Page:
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A Bauru, named after its founding city, is a Brazilian sandwich created in the 1930s by a local law student. It consists of a French bun, mozzarella cheese, roast beef, tomatoes, and pickles. It is considered the official sandwich of Bauru in the state of Sao Paulo, Brazil; the local tourism board provides certification to local restaurants that make the sandwich according to the original recipe. While there are several variations of the sandwich in other areas, it almost always includes a French bun and cheese.
In the 1930s, a law student in Sao Paulo went to the local eatery Ponto Chic in Bauru and requested a very specific sandwich. He asked the clerk to remove the insides of a French bun, melt mozzarella cheese in a bain-marie, also known as a water bath, and place it on the bread. The student then asked for the sandwich to be topped with roast beef, tomatoes, and pickles. The sandwich was such a huge hit at the local eatery that it quickly became a staple of Brazilian cuisine.
The original recipe for the Bauru is as follows: one French bun, three slices of mozzarella cheese, three slices of tomato, three slices of roast beef, and two pickle slices. While loin or rump roast are the preferred cuts of meat for this sandwich, any type of roast beef is considered adequate. In 2007, the Municipal Tourism Agency created a program which provides a certificate for any restaurant that uses this exact recipe for its Bauru.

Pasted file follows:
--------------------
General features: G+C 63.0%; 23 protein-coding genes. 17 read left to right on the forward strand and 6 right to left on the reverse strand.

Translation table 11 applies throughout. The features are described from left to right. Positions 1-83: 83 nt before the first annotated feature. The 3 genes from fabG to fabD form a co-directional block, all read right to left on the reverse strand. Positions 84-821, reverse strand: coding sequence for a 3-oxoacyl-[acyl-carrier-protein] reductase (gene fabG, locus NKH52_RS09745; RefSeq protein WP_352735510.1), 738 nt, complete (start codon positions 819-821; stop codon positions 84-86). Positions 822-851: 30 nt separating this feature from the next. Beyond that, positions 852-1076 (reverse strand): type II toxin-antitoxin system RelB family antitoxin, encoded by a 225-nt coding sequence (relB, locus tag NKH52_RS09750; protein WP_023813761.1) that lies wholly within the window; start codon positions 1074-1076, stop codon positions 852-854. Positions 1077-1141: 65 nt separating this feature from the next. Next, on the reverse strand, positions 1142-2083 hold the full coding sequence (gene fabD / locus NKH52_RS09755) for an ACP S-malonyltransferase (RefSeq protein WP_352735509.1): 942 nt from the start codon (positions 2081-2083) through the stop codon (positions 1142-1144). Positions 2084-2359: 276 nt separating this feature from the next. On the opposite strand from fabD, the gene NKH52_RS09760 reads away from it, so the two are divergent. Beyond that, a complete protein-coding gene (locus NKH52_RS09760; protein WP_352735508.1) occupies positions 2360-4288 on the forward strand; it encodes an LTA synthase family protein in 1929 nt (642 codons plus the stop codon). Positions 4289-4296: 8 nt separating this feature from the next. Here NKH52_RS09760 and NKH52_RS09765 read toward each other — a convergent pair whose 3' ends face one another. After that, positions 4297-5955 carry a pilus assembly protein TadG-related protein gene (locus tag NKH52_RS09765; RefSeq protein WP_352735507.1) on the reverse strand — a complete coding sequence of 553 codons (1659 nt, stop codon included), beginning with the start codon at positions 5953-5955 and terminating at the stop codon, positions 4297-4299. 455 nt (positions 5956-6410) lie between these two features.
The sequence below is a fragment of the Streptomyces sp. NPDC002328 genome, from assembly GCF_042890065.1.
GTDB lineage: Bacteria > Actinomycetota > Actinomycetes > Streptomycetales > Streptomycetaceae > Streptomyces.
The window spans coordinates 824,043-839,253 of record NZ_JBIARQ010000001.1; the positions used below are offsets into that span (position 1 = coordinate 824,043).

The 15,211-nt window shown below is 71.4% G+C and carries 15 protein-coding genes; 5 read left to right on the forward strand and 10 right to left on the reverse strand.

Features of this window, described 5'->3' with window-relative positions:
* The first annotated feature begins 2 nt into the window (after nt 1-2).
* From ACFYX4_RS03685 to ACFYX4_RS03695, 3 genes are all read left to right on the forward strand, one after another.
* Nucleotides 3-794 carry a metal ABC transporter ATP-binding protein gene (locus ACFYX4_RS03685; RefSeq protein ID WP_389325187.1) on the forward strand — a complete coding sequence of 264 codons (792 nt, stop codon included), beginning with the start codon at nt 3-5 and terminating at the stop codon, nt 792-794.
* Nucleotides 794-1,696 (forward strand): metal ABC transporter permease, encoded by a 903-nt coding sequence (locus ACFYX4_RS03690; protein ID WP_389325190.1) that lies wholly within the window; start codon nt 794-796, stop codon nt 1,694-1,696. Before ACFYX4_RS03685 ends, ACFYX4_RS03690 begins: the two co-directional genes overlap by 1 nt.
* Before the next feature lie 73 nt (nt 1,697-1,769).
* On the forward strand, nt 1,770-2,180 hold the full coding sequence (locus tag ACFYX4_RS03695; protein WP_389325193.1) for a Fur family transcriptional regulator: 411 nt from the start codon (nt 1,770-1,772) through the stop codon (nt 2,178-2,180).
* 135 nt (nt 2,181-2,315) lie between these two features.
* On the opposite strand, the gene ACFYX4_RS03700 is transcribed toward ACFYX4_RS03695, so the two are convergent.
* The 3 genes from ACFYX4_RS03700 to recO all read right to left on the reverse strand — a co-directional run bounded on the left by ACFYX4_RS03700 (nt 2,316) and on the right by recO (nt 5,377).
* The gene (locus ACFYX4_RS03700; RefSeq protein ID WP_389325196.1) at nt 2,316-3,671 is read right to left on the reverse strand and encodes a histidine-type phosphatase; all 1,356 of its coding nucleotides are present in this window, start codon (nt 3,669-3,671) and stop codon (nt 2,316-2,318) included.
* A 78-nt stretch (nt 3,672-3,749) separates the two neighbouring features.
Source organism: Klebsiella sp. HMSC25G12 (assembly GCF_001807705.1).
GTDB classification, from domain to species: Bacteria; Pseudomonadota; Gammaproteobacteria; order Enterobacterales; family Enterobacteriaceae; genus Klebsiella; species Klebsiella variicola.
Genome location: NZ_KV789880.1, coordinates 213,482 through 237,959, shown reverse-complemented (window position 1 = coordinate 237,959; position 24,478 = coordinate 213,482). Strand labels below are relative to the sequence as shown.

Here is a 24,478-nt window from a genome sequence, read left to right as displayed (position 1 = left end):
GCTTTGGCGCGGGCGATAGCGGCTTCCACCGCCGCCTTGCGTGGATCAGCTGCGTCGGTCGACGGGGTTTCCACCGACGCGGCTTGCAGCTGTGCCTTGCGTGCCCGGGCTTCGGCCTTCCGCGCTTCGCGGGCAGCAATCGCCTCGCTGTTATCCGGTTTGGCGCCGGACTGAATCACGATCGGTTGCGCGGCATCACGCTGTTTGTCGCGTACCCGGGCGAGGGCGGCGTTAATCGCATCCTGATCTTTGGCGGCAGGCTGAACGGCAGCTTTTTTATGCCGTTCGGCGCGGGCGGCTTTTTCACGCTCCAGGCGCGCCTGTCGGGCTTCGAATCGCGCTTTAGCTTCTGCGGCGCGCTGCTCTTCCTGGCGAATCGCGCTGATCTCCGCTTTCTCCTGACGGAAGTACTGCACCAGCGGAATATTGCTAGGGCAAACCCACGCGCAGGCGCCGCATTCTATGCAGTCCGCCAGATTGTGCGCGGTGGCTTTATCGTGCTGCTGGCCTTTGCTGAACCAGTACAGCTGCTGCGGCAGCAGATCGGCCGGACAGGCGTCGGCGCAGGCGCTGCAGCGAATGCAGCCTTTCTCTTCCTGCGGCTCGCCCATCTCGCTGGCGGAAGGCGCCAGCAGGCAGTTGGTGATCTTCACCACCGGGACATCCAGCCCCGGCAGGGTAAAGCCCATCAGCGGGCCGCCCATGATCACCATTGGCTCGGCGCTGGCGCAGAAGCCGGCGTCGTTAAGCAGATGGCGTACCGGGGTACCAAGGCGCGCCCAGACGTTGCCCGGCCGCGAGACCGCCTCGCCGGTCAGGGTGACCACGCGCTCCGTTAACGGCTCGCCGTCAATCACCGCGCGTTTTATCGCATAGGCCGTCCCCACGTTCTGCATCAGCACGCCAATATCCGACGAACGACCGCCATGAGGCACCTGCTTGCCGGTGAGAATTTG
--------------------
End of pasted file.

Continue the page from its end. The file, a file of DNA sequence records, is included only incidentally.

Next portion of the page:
This Brazilian sandwich was such a huge success in Sao Paulo and the rest of Brazil that chefs from all over the world have made several variations. While some are very close to the original, the only consistency lies in the use of a French bun with the insides removed and melting the cheese in a water bath. In Italy, a Bauru consists of roast beef, ham, mozzarella, oregano, and sun dried tomatoes. In Portugal, it is made with ham, cheese, and tomatoes. In France, the Bauru is made with roast beef, Gruyere cheese, and Dijon mustard.
Ponto Chic, the original restaurant that first served the sandwich, has since slightly changed the recipe and offers a version with ham instead of roast beef. The restaurant also typically uses four different cheeses rather than just mozzarella. Despite these changes, the original Bauru sandwich is one of the most popular lunch items in Brazil and a relatively well-known part of Brazilian cuisine.
This Brazilian sandwich does sound delicious. It's my guess that the mozzarella cheese being melted in a bain- marie or water bath and having the bread scraped out of the French bread so all that cheese melts into the inside of the bread, is what makes this sandwich unique and extra special.
It must be really delicious or it wouldn't have become so popular throughout Brazil and then spread to many other countries.
I'd sure like to taste one. Or maybe I'll try making one. I just have to find out what a water bath is.
I had no idea that some places had official sandwiches. Really though, mozzarella, tomato, and pickles are a pretty common combination- I would eat that by itself. I also wonder if it would be good with a veggie burger or tofu? I think I'll have to try this.
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